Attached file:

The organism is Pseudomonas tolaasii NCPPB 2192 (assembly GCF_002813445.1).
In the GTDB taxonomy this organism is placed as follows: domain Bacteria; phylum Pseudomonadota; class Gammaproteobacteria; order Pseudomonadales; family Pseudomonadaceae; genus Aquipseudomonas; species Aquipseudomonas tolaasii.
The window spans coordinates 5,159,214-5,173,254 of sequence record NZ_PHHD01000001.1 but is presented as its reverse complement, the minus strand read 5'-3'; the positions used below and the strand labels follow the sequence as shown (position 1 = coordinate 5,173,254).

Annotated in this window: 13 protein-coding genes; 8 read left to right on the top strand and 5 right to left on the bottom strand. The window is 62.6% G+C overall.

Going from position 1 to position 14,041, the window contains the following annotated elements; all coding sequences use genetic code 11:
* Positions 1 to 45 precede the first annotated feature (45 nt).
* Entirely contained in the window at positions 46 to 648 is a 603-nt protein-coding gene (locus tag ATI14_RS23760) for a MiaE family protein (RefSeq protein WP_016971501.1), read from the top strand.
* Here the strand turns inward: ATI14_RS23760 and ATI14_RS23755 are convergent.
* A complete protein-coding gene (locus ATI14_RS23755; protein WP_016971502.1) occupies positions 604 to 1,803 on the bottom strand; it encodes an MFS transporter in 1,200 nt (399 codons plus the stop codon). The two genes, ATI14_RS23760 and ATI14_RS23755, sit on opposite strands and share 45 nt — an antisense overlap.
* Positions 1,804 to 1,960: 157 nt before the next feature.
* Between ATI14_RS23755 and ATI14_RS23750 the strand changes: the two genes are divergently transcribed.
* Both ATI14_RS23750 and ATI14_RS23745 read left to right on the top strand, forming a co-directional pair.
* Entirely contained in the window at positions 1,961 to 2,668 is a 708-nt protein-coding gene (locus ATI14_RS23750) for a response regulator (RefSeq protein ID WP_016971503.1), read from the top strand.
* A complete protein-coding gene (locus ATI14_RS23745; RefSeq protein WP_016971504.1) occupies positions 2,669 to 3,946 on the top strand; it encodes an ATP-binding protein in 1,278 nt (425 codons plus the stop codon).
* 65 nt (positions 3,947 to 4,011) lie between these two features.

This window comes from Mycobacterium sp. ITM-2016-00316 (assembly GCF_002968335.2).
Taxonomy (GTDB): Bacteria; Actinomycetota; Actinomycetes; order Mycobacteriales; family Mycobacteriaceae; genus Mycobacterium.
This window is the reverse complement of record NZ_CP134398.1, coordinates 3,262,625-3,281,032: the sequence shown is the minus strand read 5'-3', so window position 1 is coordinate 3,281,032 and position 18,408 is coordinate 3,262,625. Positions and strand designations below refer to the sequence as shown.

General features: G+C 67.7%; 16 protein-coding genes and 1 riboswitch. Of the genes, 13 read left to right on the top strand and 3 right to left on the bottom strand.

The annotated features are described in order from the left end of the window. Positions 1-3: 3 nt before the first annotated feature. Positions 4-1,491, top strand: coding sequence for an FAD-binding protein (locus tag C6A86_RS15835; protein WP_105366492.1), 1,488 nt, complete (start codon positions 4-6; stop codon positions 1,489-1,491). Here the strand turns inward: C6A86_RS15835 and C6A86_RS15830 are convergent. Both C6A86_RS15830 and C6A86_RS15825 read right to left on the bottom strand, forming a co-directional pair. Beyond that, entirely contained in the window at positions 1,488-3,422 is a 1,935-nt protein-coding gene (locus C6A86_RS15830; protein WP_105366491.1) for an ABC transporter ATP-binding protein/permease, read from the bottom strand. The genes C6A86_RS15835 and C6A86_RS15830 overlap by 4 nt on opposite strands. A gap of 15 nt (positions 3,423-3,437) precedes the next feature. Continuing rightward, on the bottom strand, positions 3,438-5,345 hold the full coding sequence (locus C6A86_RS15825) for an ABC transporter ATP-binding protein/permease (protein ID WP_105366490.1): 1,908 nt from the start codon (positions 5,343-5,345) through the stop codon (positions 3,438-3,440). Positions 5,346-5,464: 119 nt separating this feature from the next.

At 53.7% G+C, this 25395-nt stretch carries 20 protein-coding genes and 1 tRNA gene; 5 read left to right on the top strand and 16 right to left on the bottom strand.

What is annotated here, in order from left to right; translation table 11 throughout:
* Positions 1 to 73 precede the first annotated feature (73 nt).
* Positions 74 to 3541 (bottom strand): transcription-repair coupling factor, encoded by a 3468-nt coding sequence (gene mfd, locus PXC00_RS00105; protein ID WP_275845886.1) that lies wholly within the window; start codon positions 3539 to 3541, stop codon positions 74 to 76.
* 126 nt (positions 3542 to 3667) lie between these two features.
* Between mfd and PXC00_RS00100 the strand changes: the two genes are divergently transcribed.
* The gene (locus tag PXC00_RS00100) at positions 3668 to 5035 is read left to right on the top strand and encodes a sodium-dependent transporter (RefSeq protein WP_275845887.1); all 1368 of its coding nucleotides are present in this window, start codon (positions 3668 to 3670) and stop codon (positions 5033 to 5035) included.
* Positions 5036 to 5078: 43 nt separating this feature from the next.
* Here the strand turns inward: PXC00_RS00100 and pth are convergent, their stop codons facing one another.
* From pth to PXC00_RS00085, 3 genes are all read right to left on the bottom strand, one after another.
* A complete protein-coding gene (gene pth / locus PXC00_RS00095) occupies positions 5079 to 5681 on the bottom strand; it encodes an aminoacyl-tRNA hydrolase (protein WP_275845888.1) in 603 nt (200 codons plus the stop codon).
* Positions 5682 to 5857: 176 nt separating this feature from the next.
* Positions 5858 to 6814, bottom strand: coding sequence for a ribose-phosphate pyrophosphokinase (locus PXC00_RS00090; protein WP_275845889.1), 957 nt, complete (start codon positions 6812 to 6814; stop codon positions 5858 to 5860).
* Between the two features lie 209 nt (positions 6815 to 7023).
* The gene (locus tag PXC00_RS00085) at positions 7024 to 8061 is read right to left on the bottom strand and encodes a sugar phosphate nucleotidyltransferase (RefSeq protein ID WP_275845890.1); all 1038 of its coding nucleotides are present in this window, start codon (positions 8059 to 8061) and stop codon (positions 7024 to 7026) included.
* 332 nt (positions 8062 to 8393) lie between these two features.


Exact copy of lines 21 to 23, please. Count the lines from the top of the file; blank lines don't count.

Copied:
At 53.7% G+C, this 25395-nt stretch carries 20 protein-coding genes and 1 tRNA gene; 5 read left to right on the top strand and 16 right to left on the bottom strand.

What is annotated here, in order from left to right; translation table 11 throughout:
* Positions 1 to 73 precede the first annotated feature (73 nt).